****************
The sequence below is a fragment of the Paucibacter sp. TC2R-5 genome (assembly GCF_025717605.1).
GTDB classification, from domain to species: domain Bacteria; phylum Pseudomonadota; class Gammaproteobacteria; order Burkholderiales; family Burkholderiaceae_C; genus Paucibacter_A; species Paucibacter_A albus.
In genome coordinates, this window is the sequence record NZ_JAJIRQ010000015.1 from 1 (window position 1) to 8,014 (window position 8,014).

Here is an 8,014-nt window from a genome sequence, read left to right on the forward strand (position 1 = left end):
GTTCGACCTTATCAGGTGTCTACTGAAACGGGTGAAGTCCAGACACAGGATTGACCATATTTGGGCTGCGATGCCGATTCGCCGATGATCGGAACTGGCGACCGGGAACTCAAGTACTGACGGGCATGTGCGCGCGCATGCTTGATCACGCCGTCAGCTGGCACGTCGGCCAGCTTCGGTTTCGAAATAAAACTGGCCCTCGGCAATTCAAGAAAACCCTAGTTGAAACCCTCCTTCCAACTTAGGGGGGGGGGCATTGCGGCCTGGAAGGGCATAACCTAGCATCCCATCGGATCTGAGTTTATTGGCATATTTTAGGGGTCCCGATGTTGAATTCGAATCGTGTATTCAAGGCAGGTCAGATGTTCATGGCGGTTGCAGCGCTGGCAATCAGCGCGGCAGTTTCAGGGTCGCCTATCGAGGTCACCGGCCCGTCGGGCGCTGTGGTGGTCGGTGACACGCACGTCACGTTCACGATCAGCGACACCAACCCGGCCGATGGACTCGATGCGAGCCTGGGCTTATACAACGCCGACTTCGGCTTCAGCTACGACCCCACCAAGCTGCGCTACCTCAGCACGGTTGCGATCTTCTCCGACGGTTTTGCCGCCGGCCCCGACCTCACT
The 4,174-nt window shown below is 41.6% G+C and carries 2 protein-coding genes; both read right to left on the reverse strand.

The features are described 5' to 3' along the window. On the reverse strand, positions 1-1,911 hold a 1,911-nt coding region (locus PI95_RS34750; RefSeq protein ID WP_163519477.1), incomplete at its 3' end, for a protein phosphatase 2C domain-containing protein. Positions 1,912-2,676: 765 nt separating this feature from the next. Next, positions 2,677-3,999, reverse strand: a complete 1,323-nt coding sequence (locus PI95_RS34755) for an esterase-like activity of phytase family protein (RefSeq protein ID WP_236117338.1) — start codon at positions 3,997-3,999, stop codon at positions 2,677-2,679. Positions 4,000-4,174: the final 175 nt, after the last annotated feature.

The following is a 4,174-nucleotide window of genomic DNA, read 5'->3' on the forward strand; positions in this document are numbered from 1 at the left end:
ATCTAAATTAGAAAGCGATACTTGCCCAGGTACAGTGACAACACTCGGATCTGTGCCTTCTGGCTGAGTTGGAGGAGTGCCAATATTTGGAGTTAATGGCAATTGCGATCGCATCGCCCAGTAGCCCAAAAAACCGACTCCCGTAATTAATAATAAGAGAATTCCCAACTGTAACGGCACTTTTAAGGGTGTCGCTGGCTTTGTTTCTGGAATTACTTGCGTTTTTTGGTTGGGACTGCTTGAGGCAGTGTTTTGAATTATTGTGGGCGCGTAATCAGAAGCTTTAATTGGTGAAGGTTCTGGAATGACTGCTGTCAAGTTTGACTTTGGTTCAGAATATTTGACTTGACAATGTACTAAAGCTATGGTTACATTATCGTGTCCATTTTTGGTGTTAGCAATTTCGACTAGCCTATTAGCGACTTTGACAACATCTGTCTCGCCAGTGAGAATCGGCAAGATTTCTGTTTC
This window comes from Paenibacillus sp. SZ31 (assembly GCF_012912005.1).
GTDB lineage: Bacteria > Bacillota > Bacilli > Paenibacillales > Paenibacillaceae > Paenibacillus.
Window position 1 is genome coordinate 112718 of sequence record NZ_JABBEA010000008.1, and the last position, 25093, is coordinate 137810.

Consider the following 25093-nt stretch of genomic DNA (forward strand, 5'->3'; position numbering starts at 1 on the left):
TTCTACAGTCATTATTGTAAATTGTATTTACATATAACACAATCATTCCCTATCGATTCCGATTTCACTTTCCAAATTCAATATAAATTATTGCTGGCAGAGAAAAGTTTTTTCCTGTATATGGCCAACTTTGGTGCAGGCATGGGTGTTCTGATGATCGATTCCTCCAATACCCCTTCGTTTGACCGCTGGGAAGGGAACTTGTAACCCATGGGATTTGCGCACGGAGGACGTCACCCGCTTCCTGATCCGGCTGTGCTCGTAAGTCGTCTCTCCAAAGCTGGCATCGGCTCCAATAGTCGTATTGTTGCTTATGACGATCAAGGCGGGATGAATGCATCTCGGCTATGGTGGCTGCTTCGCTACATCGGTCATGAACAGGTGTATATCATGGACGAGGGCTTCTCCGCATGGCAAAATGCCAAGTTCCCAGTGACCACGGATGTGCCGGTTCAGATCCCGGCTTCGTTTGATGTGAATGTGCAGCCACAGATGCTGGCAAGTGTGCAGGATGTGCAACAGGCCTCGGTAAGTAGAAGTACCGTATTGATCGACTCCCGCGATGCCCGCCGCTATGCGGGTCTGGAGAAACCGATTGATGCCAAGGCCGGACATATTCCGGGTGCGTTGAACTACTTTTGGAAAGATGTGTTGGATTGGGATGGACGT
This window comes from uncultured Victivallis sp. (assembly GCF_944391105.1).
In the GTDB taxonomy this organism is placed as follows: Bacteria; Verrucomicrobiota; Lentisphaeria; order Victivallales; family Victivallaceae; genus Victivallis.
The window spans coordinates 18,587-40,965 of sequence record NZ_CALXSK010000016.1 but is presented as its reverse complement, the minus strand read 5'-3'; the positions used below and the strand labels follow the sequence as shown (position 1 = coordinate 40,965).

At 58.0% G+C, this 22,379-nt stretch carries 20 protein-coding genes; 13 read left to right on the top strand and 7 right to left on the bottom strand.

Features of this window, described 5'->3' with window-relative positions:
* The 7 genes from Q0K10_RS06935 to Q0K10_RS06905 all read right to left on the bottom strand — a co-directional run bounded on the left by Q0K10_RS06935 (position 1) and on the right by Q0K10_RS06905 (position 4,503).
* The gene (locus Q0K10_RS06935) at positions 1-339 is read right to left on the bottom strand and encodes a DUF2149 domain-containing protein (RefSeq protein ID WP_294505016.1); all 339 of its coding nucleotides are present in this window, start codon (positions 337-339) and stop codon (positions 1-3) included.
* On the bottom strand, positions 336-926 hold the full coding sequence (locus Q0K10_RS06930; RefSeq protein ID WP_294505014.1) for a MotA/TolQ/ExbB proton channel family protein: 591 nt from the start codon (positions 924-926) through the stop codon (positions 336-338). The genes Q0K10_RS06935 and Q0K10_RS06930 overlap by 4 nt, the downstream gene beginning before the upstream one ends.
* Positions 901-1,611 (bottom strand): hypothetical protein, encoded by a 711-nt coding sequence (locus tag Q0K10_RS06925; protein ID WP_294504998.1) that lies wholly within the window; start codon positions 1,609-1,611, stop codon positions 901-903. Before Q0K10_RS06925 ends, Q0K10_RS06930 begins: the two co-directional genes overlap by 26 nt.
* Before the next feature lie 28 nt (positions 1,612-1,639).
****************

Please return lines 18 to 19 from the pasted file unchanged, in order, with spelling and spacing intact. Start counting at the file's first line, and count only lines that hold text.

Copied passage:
At 58.0% G+C, this 22,379-nt stretch carries 20 protein-coding genes; 13 read left to right on the top strand and 7 right to left on the bottom strand.

Features of this window, described 5'->3' with window-relative positions: